Shredding Paper, San Francisco, Fall 2002
KRISTIAN HOFFMAN: "Kristian Hoffman &…" (Eggbert Records CD)
The musical world of Kristian Hoffman has always been an eccentric juncture of parallel universes. It is a place where Algonquin café society habitues and Brill Building lifers meet nightly on a corner of Carnaby Street, before embarking on evenings of manic-panic thrills and sensory derangement at Max’s and the Whisky. Hoffman’s prime directive - that of a songwriter who doesn’t regard a literate sensibility and a rocking backbeat as incompatible - is one steadily maintained since his days as co-founder (with the late Lance Loud) of 70’s New Wave pioneers The Mumps. Add to this periodic detours into the experimental - his No Wave dalliances with Lydia Lunch, for ex. - and you have a talent too willful to be confined by commercial marketplace dealings. As a result, his is a body of work enjoyed only by a lucky few. This, his latest, might change all that. It’s sort of a self-tribute LP similar to Stephin Merritt’s 6ths albums, yet it’s everything Hyacinths and Thistles should have been. In contrast to that album’s deadpan salon atmosphere, the imaginative arrangements on K.H. & are Technicolor affairs that present Hoffman’s diverse stable of collaborators in the brightest light possible.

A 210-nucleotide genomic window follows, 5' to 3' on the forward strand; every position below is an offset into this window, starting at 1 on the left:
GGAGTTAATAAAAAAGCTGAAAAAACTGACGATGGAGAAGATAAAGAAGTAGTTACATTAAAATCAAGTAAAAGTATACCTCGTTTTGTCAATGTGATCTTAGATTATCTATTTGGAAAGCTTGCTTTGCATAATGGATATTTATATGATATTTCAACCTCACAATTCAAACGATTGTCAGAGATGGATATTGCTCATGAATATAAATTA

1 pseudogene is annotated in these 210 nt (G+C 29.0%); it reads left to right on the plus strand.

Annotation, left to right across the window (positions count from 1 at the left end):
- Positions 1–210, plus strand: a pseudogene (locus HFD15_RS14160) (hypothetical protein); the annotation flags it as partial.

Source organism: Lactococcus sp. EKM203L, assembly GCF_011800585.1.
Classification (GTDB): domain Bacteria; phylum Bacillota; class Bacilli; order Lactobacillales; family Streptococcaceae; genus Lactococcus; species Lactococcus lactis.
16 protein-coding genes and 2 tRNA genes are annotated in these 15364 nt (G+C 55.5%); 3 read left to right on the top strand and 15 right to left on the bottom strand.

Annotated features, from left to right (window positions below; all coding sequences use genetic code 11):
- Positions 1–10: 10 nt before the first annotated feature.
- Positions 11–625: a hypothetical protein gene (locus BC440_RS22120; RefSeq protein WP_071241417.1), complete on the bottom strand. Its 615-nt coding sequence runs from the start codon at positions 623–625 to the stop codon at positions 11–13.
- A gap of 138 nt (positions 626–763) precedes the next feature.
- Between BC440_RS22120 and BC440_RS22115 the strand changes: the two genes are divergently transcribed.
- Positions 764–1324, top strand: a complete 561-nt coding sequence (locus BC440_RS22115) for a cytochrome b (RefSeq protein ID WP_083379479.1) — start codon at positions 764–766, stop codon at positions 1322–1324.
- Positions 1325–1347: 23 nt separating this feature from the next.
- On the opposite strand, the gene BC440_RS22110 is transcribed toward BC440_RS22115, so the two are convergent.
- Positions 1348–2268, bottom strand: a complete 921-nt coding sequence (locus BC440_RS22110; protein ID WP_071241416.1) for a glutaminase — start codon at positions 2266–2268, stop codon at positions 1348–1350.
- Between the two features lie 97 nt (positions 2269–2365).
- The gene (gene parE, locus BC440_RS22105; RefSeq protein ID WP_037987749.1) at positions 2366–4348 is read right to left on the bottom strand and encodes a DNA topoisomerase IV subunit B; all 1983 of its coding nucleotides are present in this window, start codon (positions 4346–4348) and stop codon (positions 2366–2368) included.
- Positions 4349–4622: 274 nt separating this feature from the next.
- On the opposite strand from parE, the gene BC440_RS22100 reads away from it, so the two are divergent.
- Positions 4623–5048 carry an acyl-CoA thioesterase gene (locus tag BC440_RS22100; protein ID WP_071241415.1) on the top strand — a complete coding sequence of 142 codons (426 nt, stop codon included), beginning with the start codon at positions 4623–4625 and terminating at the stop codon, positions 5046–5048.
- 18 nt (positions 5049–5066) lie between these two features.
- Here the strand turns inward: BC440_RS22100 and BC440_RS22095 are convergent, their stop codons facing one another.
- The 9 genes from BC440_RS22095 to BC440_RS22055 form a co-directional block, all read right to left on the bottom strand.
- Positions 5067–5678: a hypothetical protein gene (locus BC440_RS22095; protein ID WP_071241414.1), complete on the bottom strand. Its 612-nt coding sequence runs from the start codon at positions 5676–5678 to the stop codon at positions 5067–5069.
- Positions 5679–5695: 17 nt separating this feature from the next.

And what a cast it is: early heroes like Van Dyke Parks and Russell Mael from Sparks rub shoulders with NYC mavericks like Lydia Lunch and Ann Magnuson, on up through an A-list of L.A. alterna-pop mainstays and upstarts, including The Negro Problem’s Stew, El Vez, Michael (Three O’ Clock) Quercio, Anna (that dog) Waronker, and a surprisingly effective and affecting turn from Rufus Wainwright. K.H. & is a fine and dandy portal into Kristian Hoffman’s tunefully askew musical realm; one can do worse than to take the scenic route and enjoy the journey.
- Michael Layne Heath
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